Continuing on in the year in review series, I now take a look at my returns in 2021. Although this is not really important since investments are for long term and there is no point looking at returns every year, I like to review it nonetheless. Last year the stock market had a real crazy bull run. Those kind of dream runs rarely happen, so congratulations on living through one of them :). It does not matter which index you look at, all of them were in the green. So lets start by comparing my portfolio returns with some of those indices.

Portfolio vs index

While all the indices moved up quite a bit, my portfolio was unable to beat any of them. My returns were 15.8% last year while Nifty 50 which gave the lowest returns of all the indices that I track gave 23% returns! The highest returns of 60.4% came from the Nifty small cap 250 index.

The reason for the low returns is mainly because of my asset allocation. I have 71% in debt mutual funds and only 29% in equity. The reason as you might already know is because I feel that the markets are too high and I was not comfortable having a lot in equity. Returns of equity part of the portfolio were 48.2% while debt part gave a return of 6.55% in 2021.

For me returns don’t mean much really. I am more interested in volatility. As long as my portfolio is close to my projections with the least amount of volatility possible, I will be happy. If you look at the volatility (see chart below), you will notice that while all the indices moved up and down, my portfolio (while giving much lower returns), has less volatility.

That is all well and good, but the real question is how am I doing with respect to my projections?

Portfolio vs projections

For those of you who don’t know, I have 3 kinds of projections which I use to compare my portfolio with. The first one is how my corpus should look like if my portfolio gave a return of 8% while my expenses grew by 8% (inflation) year over year. This is the lowest projection line. If my portfolio is performing worse than this projection, then I am in trouble.

The next projection is for a growth of 10% with an inflation of 6%. This is my real and ideal projection. That is the basis for my early retirement. I assumed that my portfolio would grow 10% year over year on average while my inflation would be 6%.

The last projection is based no a 12% return and 4% inflation. Obviously this is a very aggressive projection. It is unlikely that I can maintain a 4% inflation given how much the cost of things are going up. Just look at the petrol and gas prices. On top of that a 12% return on investment is quite unlikely too. Anyway, here is how my portfolio performed in comparison with my projections.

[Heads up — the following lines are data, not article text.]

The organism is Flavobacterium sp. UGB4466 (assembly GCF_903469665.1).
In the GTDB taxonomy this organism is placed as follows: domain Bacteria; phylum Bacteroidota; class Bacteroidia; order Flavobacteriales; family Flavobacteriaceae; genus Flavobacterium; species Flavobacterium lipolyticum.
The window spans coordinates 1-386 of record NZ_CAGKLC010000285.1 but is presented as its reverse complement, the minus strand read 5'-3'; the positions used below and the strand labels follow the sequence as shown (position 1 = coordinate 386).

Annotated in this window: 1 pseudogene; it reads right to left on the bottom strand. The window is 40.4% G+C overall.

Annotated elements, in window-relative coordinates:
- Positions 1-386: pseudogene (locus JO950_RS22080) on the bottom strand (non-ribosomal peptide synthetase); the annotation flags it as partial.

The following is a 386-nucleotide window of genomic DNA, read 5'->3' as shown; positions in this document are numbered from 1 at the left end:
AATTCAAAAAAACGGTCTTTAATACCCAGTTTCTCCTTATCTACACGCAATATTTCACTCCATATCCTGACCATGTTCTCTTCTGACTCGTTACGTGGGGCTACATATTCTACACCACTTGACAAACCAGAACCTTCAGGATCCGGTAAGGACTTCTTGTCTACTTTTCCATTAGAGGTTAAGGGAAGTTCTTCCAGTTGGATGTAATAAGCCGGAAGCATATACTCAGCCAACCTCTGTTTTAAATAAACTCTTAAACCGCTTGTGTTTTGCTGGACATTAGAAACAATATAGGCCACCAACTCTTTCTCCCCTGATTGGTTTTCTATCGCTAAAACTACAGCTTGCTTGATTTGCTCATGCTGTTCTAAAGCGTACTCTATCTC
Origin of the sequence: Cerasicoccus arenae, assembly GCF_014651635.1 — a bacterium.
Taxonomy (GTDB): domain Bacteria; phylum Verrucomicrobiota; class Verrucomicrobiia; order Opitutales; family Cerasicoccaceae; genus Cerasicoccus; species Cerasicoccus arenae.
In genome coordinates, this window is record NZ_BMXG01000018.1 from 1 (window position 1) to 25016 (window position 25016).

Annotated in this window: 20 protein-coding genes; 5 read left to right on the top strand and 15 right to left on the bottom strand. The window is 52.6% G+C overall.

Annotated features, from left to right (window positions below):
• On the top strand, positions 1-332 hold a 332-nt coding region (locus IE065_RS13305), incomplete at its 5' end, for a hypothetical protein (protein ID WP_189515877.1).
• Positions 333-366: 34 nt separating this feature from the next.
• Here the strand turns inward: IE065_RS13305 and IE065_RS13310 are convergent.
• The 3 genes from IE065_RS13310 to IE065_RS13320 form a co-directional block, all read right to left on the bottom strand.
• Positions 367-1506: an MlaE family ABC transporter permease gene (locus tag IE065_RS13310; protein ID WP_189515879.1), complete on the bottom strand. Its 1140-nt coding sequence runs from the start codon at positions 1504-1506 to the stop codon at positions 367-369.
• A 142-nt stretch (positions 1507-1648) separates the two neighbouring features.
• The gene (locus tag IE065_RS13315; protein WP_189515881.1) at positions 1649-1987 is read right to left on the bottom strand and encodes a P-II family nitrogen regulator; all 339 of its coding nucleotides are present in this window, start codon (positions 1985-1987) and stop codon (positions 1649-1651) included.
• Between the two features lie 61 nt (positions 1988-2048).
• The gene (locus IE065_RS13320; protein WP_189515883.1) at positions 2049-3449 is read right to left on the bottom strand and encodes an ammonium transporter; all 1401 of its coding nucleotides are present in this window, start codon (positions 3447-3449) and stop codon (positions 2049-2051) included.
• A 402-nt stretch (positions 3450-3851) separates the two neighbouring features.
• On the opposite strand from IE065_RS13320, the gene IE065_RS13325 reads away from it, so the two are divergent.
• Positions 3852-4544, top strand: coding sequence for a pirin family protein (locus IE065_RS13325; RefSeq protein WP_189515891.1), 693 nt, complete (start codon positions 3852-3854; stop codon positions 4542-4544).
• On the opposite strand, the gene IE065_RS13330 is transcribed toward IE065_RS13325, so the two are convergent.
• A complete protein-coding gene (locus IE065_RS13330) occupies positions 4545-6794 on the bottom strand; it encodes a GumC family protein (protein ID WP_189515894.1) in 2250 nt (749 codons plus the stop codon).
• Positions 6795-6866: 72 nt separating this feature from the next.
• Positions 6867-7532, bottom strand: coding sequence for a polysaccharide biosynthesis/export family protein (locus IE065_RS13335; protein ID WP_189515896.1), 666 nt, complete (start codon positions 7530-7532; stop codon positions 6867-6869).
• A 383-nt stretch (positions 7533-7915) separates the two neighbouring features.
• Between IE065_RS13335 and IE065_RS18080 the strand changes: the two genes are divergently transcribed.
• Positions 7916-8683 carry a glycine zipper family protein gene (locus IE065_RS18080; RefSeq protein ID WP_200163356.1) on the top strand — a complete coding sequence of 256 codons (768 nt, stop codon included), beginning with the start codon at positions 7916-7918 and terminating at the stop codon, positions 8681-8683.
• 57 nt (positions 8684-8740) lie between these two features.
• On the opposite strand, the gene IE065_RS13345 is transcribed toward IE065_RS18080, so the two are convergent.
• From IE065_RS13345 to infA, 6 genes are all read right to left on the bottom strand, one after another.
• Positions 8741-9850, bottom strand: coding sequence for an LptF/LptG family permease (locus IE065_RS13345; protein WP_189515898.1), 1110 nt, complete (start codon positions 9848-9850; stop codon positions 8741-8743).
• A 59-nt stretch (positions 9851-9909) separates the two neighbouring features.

As you will notice, my portfolio has been below my expected projection ever since I retired and it only broke above the line last year. So for 3.5 years my portfolio was struggling to keep up with my projected growth. What’s more is the fact that the portfolio has been below the lowest projection line for 2.5 years in retirement. That did not worry or concern me at all, but for some that could be worrisome, seeing that the corpus is far lower than the lowest projection. So be prepared for some rough rides if things don’t go according to your plan. You need to give time for stock market to do it’s thing.

Expenses vs projections

Anyway, the portfolio managed at least this much mainly because we maintained a tight lid on our expenses. Otherwise the situation could have been far worse. You can see our cumulative expenses since we retired below. The projections are based on 4%, 6% and 8% inflation. The gap between our real expenses and the projections is the amount that we did not take out from the corpus, which helped it grow better.


Finally we come to some disclosures. This is useless information really because you don’t know why I invested in certain places, but people seem to want it, so here goes. Here is my asset allocation in various asset classes as of Dec 31, 2021.

  • Equity mutual funds: 29%
  • Debt mutual funds: 71%
  • FD, EPF, NPS, SCSS, PF: 0%
  • Real estate investments: 0%
  • Gold, Bitcoin NFT: 0%

Where I mentioned 0%, the value of investment is literally 0 Rupees. Here is a summary of how my debt and equity mutual funds are split up.

  • Equity
    • Flexi-cap: 47%
    • Mid cap: 31%
    • Small cap: 21%
    • Value: 1%
  • Debt
    • Ultra short term: 42%
    • Short term: 36%
    • Gilt: 5%
    • Others: 17%

I would like to advice against following my asset allocation or the distribution above into any category. I have a plan and that works for me. You will need to allocate according to your goals. Moreover those allocations are in the past, It might have changed by the time you read this post :). I would like to reiterate that I have no other income sources other than my debt and equity mutual funds. No ad revenue, no rental income, no freelancing, no tuition fees, nothing. My wife is not working and parents of both sides have retired.